On Saturday night, creatively dressed couples filled the St. Lawrence Commons as students got together to dance the night away at this year's Sadie Hawkins Dance—where the girls ask the guys. The theme of this years dance was "Movie Couples & Cartoon Characters" of which there were very many. Some of the more creative costumes included the lead characters in the movie Up, the Muppets' Kermit and Miss Piggy, and, though not movie characters, was a couple dressed up as college professors Dr. and Mrs. Rice.

The dance climaxed in a costume contest, in which the winner was chosen by the cheers of the audience. Though there were many good costumes, the Freshman and Junior classes had their year of glory, with "Alice and the Mad Hatter," worn by Freshman Theresa Francis and Junior Paddy "I just turned 21" Norton.

"Sadie Hawkins is so much fun," Junior Christine Nussio said. "It switches things up a bit from the normal dances and it's great to see how everyone can come up with such great imaginative costumes!"

The dance was a great, fun way for the students to relax after the first few weeks of the semester, with the workload beginning to intensify.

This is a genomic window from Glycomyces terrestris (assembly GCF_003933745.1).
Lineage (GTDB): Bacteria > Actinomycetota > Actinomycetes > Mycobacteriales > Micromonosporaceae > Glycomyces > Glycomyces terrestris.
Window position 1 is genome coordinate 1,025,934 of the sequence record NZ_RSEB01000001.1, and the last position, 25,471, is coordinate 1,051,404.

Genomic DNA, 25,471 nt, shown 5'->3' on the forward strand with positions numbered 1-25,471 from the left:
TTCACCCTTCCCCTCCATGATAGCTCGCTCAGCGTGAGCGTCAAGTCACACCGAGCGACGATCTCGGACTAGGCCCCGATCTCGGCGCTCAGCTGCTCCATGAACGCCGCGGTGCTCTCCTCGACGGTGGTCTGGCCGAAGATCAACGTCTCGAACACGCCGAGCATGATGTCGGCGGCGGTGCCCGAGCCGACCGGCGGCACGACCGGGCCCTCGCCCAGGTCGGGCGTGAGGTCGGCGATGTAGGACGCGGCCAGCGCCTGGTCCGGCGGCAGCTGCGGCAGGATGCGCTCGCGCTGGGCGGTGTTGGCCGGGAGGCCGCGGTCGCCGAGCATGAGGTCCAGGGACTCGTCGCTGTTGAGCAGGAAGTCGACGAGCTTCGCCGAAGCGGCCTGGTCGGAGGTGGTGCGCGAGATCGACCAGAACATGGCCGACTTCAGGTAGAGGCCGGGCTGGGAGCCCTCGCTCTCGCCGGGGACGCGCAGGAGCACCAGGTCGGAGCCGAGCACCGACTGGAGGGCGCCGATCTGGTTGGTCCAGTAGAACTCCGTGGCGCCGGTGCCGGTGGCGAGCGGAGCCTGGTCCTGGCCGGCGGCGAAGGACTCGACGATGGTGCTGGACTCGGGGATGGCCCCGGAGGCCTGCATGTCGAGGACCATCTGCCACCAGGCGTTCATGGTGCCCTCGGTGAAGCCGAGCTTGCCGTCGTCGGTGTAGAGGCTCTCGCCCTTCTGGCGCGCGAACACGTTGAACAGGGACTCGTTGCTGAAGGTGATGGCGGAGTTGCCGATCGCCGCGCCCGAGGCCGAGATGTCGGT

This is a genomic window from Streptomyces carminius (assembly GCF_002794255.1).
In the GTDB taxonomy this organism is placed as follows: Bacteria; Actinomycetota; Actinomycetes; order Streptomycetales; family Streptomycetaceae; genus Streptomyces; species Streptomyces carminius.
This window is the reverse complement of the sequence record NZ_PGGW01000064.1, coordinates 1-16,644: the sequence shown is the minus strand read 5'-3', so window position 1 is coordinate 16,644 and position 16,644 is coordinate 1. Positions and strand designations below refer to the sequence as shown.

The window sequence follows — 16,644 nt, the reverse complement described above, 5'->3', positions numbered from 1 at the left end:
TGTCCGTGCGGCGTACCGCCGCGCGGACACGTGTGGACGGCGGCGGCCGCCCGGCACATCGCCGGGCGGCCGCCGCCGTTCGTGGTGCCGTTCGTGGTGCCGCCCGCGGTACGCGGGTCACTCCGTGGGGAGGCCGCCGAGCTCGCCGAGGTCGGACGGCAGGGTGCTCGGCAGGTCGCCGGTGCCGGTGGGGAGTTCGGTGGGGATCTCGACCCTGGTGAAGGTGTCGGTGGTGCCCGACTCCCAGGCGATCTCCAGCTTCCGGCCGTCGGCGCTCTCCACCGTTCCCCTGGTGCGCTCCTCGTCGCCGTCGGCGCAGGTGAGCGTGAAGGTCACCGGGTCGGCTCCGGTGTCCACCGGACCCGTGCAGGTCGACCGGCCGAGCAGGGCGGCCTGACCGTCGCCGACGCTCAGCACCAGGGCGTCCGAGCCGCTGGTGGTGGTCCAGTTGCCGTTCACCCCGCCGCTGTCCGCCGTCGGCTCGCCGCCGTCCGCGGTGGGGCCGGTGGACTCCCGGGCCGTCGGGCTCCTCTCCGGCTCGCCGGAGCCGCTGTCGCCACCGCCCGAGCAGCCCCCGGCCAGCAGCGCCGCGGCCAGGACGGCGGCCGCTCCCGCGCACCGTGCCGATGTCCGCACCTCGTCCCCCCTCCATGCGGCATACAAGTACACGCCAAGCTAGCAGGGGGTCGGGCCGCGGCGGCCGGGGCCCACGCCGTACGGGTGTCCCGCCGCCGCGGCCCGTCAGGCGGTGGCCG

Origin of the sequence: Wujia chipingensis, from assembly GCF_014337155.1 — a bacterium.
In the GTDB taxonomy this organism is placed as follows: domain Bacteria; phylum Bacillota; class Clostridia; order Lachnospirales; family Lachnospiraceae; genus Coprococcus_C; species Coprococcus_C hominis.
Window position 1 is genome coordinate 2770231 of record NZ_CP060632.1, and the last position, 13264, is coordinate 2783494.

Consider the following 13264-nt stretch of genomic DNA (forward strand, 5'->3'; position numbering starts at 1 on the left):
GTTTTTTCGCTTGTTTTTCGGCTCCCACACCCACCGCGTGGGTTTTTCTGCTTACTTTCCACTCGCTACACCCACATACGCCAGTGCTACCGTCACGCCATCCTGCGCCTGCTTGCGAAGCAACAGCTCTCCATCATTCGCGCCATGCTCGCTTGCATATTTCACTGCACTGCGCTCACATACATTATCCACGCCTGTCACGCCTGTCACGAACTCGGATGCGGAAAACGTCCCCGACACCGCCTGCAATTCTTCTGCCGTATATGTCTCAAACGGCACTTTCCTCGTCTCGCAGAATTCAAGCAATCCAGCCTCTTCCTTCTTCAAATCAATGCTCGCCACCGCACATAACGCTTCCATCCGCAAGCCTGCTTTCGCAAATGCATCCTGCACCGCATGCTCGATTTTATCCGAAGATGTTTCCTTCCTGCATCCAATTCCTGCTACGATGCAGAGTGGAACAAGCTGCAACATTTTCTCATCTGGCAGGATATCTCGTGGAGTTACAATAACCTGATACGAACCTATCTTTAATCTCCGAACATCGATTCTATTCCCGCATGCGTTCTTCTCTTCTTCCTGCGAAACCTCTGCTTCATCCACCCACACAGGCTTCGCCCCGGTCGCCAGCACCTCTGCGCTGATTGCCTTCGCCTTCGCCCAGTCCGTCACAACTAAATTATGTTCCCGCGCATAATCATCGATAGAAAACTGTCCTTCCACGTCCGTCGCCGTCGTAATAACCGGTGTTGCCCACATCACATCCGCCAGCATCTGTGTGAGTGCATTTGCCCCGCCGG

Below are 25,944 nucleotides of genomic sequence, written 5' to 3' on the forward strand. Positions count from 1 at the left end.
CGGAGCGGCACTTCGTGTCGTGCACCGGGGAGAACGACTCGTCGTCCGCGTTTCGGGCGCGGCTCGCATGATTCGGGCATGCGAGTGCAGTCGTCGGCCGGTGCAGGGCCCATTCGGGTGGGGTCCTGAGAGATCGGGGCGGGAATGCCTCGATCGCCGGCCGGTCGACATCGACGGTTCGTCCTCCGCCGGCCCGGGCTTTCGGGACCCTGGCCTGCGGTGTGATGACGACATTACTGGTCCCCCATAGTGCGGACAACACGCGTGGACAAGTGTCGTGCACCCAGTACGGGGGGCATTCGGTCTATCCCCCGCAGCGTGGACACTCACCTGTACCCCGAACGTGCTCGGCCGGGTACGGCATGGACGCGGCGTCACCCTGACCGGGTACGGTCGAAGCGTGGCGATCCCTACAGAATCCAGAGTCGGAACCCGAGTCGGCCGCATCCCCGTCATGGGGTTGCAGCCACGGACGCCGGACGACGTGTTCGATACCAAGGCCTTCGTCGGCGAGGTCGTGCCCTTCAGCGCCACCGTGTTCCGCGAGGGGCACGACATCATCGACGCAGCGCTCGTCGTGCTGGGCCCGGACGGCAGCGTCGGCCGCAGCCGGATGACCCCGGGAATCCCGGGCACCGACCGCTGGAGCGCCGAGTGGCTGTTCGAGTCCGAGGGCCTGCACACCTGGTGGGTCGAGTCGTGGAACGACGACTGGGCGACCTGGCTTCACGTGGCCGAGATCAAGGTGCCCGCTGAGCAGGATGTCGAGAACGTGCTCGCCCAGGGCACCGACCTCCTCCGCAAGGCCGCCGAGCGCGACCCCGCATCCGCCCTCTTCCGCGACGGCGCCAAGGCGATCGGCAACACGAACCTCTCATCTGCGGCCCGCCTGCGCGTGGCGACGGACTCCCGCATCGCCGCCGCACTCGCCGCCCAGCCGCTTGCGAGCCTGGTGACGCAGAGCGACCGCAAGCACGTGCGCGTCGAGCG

Junior Leah Merrill discovers what it would be like to dance with Winnie the Pooh (Senior Nick Lowry).

Sophomore Nick Weber glides his partner across the dance floor.

Freshman Madeleine Murphy and Sophomore Dan Mitchell as the couple from Up.

Senior Matt Rensch shows off his Muppet moves to Junior Liz Sartor.

The ultimate Steelers fans, Freshmen Matt Speer and Maribeth Kelly, are swingin' and ready for the next day's big game.

Super Bowl Party

The most highly anticipated football event of the year, Super Bowl XLV took place on Sunday, February 6, and Christendom College celebrated it with a big party in the gym. The game was shown on a projector in the gym, and chairs and couches were filled with the majority of the student body. While the wings went fast, there were plenty of snacks and drinks to last everyone the whole game. An intense game from start to finish, the Green Bay Packers ended up beating the Pittsburgh Steelers 31-25.

“It was really fun to watch the game with so many people on the big screen, and I love how everyone was spirited and got into the game,” says Freshman Donald Lucas. “Of course, the fact that my favorite NFL team won helped make the night especially great.”

There was continual cheering, applause, and booing throughout the game, which made for an especially exciting Super Bowl.

Sophomores Natalie Lucas and Kat Anderson cheered for the Packers.

Hamlet and the Mousetrap

Author and Professor of Literature Dr. Michael Mack delivered a lecture entitled “Hamlet: Shakespeare’s Mousetrap?” to students and faculty at Christendom College on February 7. The talk was the first in the College’s new Faith & Reason Lecture Series.

In his lecture, Mack revealed how Shakespeare uses one of his most famous plays to cause the audience to examine their own conscience. In the play itself, Hamlet uses a play,